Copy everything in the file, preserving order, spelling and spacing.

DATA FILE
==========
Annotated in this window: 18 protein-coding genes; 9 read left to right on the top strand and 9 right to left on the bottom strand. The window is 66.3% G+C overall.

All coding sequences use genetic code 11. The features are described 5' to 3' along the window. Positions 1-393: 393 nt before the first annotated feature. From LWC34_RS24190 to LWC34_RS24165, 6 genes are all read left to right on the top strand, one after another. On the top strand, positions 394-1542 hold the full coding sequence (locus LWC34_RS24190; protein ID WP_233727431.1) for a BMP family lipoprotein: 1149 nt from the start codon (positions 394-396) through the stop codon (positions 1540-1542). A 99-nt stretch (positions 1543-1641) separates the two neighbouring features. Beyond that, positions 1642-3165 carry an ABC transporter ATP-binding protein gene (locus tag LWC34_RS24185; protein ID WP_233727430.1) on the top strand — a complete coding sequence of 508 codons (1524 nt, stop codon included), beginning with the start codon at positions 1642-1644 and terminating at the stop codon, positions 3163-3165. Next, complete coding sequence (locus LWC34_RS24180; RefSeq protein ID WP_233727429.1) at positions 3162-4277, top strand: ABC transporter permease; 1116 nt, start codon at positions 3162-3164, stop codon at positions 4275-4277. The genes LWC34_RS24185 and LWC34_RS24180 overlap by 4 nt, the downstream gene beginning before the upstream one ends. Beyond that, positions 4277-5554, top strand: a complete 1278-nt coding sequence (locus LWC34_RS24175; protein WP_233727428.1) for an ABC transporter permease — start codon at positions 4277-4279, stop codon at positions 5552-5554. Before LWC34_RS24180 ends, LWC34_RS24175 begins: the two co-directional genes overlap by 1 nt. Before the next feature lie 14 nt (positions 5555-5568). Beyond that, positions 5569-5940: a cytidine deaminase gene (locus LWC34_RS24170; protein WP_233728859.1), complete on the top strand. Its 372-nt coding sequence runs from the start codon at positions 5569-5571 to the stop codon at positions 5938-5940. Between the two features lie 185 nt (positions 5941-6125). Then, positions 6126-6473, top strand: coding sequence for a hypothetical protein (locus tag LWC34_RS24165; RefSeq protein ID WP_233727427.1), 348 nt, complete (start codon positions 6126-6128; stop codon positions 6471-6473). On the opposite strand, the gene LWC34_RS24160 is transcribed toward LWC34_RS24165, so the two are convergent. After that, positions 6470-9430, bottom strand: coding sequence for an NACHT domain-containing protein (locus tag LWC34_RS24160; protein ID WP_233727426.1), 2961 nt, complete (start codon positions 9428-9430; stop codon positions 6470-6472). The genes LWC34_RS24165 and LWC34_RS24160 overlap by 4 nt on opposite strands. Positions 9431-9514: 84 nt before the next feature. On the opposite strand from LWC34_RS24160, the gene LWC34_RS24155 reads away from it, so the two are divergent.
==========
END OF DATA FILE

Annotated in this window: 18 protein-coding genes; 9 read left to right on the top strand and 9 right to left on the bottom strand. The window is 66.3% G+C overall.

All coding sequences use genetic code 11. The features are described 5' to 3' along the window. Positions 1-393: 393 nt before the first annotated feature. From LWC34_RS24190 to LWC34_RS24165, 6 genes are all read left to right on the top strand, one after another. On the top strand, positions 394-1542 hold the full coding sequence (locus LWC34_RS24190; protein ID WP_233727431.1) for a BMP family lipoprotein: 1149 nt from the start codon (positions 394-396) through the stop codon (positions 1540-1542). A 99-nt stretch (positions 1543-1641) separates the two neighbouring features. Beyond that, positions 1642-3165 carry an ABC transporter ATP-binding protein gene (locus tag LWC34_RS24185; protein ID WP_233727430.1) on the top strand — a complete coding sequence of 508 codons (1524 nt, stop codon included), beginning with the start codon at positions 1642-1644 and terminating at the stop codon, positions 3163-3165. Next, complete coding sequence (locus LWC34_RS24180; RefSeq protein ID WP_233727429.1) at positions 3162-4277, top strand: ABC transporter permease; 1116 nt, start codon at positions 3162-3164, stop codon at positions 4275-4277. The genes LWC34_RS24185 and LWC34_RS24180 overlap by 4 nt, the downstream gene beginning before the upstream one ends. Beyond that, positions 4277-5554, top strand: a complete 1278-nt coding sequence (locus LWC34_RS24175; protein WP_233727428.1) for an ABC transporter permease — start codon at positions 4277-4279, stop codon at positions 5552-5554. Before LWC34_RS24180 ends, LWC34_RS24175 begins: the two co-directional genes overlap by 1 nt. Before the next feature lie 14 nt (positions 5555-5568). Beyond that, positions 5569-5940: a cytidine deaminase gene (locus LWC34_RS24170; protein WP_233728859.1), complete on the top strand. Its 372-nt coding sequence runs from the start codon at positions 5569-5571 to the stop codon at positions 5938-5940. Between the two features lie 185 nt (positions 5941-6125). Then, positions 6126-6473, top strand: coding sequence for a hypothetical protein (locus tag LWC34_RS24165; RefSeq protein ID WP_233727427.1), 348 nt, complete (start codon positions 6126-6128; stop codon positions 6471-6473). On the opposite strand, the gene LWC34_RS24160 is transcribed toward LWC34_RS24165, so the two are convergent. After that, positions 6470-9430, bottom strand: coding sequence for an NACHT domain-containing protein (locus tag LWC34_RS24160; protein ID WP_233727426.1), 2961 nt, complete (start codon positions 9428-9430; stop codon positions 6470-6472). The genes LWC34_RS24165 and LWC34_RS24160 overlap by 4 nt on opposite strands. Positions 9431-9514: 84 nt before the next feature. On the opposite strand from LWC34_RS24160, the gene LWC34_RS24155 reads away from it, so the two are divergent.